Hormonal treatment with vigabatrin beats infantile spasms faster
medwireNews: Combining hormonal treatment and vigabatrin is significantly more effective at stopping infantile spasms than hormonal treatment alone, ICISS study findings indicate.
The International Collaborative Infantile Spasms Study conducted in 102 hospitals in five countries showed that, after starting treatment, 15% more patients taking combination therapy than hormonal therapy were spasm free on and between days 14 and 42. And the median response time was 2 versus 4 days.
“This study suggests a modality of treatment that will stop spasms faster and in more children than has previously been achieved with existing treatment strategies,” say Finbar O’Callaghan (Institute of Child Health, University College London, UK) and colleagues.
“It will therefore potentially lessen the long-term detrimental impact of this devastating epileptic encephalopathy on both developmental outcomes and future epilepsy control in this population.”
Between 2007 and 2014, 377 infants aged 2–14 months with clinically diagnosed infantile spasms were randomly assigned to receive hormonal therapy (up to 20 mg prednisolone three times a day or up to 0.75 mg tetracosactide depot on alternate days) with or without vigabatrin up to 150 mg/kg per day.
Spasms stopped between days 14 and 42 in 72% of 186 infants taking combined therapy, compared with 57% of 191 infants on hormonal therapy alone, a significant difference.
And this favorable treatment effect remained significant after adjustment for developmental impairment and type of hormonal treatment, giving an odds ratio of 2.1.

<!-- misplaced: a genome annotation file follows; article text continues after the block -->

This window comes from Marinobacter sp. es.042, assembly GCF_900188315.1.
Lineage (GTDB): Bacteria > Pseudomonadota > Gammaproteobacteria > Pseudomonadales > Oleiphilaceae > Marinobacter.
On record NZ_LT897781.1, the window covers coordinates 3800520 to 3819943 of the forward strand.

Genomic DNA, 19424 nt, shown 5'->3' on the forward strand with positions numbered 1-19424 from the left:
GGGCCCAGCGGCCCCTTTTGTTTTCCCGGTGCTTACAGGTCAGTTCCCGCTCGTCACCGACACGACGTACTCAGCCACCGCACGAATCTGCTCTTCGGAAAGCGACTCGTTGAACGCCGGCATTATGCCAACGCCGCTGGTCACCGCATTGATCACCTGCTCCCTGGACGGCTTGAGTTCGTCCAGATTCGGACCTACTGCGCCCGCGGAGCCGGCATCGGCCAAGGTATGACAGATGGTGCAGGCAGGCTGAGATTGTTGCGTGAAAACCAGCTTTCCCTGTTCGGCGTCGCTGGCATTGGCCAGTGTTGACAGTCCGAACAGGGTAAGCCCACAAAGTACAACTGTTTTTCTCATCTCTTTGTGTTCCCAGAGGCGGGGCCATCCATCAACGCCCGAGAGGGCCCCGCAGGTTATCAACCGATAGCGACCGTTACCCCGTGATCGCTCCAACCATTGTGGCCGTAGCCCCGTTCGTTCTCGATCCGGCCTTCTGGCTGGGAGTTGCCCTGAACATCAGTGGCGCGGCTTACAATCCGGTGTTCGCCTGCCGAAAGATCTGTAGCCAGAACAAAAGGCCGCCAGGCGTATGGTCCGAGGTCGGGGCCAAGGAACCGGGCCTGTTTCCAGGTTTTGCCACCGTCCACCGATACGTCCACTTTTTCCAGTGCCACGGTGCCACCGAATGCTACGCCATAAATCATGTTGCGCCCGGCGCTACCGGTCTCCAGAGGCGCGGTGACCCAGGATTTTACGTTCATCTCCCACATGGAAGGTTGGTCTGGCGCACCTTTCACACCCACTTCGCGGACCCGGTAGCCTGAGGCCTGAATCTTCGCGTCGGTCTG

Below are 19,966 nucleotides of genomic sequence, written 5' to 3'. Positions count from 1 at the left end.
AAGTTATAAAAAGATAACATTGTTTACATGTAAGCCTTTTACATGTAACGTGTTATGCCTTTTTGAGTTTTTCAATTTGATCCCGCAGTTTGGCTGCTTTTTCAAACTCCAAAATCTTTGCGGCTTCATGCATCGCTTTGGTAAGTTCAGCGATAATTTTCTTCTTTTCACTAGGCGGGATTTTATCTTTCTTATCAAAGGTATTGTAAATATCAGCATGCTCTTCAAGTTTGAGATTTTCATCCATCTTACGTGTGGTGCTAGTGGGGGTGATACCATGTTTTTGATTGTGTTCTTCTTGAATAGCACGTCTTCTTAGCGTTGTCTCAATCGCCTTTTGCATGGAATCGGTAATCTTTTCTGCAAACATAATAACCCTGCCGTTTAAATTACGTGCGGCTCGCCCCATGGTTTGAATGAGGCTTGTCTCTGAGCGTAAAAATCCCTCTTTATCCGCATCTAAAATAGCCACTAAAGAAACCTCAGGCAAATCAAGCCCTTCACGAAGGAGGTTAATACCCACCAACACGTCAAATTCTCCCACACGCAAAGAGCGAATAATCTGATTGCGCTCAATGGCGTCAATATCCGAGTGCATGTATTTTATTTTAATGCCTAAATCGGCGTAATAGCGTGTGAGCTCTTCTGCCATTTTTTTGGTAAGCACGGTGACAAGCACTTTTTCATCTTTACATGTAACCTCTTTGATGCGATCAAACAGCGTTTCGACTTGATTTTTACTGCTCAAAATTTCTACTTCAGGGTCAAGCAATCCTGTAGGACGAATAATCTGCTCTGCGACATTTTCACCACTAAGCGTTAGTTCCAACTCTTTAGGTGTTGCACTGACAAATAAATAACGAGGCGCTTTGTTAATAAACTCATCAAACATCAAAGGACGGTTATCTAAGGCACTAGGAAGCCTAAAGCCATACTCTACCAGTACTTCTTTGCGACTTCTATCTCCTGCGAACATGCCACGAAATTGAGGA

The best response to combination therapy, at 88%, was seen among infants considered at low risk for developmental impairment, which is “remarkable” say the researchers, “given the perceived difficulty in treating this disorder.”
High risk of developmental impairment was the only other single variable independently associated with outcome, at an odds ratio of 0.4.
Combination therapy also resulted in a shorter time to cessation of spasms, by 2 days, and more infants achieving electroclinical response, at 66% versus 55%.
The researchers note inThe Lancet Neurology that adverse reactions are a clinically significant problem with both types of treatment, and severe adverse reactions did occur in 33 patients overall, but the numbers were similar for both groups.
The most common severe adverse effects were infections or movement disorders that prompted dose reductions, and there were no deaths attributed to treatment.
“This study represents a clinically relevant step forward in the treatment of infantile spasms,” acknowledges Raili Riikonen (Kuopio University Hospital, Finland) in a related comment.
She adds: “Although many clinicians will consider these results when deciding on a therapy schedule for infantile spasms, others will want to wait until the long-term data—including the frequency of spasm relapse and cognitive outcomes—regarding these intensive treatments are available,” she predicts.
By Lucy Piper
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